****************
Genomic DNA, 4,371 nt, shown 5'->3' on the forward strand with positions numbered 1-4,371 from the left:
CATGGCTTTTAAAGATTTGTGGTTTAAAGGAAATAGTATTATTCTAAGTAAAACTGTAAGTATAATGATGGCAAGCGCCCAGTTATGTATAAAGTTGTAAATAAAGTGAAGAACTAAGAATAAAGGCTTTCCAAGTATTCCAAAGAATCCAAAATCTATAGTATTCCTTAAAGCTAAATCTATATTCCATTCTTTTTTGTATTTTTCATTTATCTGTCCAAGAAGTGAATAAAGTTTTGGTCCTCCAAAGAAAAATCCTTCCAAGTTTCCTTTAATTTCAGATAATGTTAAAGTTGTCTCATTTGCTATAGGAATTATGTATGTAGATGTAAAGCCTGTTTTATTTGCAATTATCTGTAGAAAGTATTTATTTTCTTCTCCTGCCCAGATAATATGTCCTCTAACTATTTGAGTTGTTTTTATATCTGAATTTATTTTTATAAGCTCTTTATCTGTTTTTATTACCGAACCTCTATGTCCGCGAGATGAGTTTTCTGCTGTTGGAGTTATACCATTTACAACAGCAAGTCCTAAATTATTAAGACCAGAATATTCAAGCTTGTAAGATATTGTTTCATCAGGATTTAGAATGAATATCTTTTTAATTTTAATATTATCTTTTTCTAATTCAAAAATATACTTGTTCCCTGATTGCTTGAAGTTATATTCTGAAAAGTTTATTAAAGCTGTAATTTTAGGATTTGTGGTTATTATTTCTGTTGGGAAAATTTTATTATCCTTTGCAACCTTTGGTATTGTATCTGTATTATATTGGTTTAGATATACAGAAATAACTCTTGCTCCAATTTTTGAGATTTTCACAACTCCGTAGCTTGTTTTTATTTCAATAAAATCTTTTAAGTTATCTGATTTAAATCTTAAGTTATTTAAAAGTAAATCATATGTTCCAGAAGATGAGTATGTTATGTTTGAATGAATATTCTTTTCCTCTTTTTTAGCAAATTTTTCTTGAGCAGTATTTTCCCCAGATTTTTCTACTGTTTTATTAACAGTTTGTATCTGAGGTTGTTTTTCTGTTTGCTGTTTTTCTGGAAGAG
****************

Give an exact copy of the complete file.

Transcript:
Genomic DNA, 4,371 nt, shown 5'->3' on the forward strand with positions numbered 1-4,371 from the left:
CATGGCTTTTAAAGATTTGTGGTTTAAAGGAAATAGTATTATTCTAAGTAAAACTGTAAGTATAATGATGGCAAGCGCCCAGTTATGTATAAAGTTGTAAATAAAGTGAAGAACTAAGAATAAAGGCTTTCCAAGTATTCCAAAGAATCCAAAATCTATAGTATTCCTTAAAGCTAAATCTATATTCCATTCTTTTTTGTATTTTTCATTTATCTGTCCAAGAAGTGAATAAAGTTTTGGTCCTCCAAAGAAAAATCCTTCCAAGTTTCCTTTAATTTCAGATAATGTTAAAGTTGTCTCATTTGCTATAGGAATTATGTATGTAGATGTAAAGCCTGTTTTATTTGCAATTATCTGTAGAAAGTATTTATTTTCTTCTCCTGCCCAGATAATATGTCCTCTAACTATTTGAGTTGTTTTTATATCTGAATTTATTTTTATAAGCTCTTTATCTGTTTTTATTACCGAACCTCTATGTCCGCGAGATGAGTTTTCTGCTGTTGGAGTTATACCATTTACAACAGCAAGTCCTAAATTATTAAGACCAGAATATTCAAGCTTGTAAGATATTGTTTCATCAGGATTTAGAATGAATATCTTTTTAATTTTAATATTATCTTTTTCTAATTCAAAAATATACTTGTTCCCTGATTGCTTGAAGTTATATTCTGAAAAGTTTATTAAAGCTGTAATTTTAGGATTTGTGGTTATTATTTCTGTTGGGAAAATTTTATTATCCTTTGCAACCTTTGGTATTGTATCTGTATTATATTGGTTTAGATATACAGAAATAACTCTTGCTCCAATTTTTGAGATTTTCACAACTCCGTAGCTTGTTTTTATTTCAATAAAATCTTTTAAGTTATCTGATTTAAATCTTAAGTTATTTAAAAGTAAATCATATGTTCCAGAAGATGAGTATGTTATGTTTGAATGAATATTCTTTTCCTCTTTTTTAGCAAATTTTTCTTGAGCAGTATTTTCCCCAGATTTTTCTACTGTTTTATTAACAGTTTGTATCTGAGGTTGTTTTTCTGTTTGCTGTTTTTCTGGAAGAG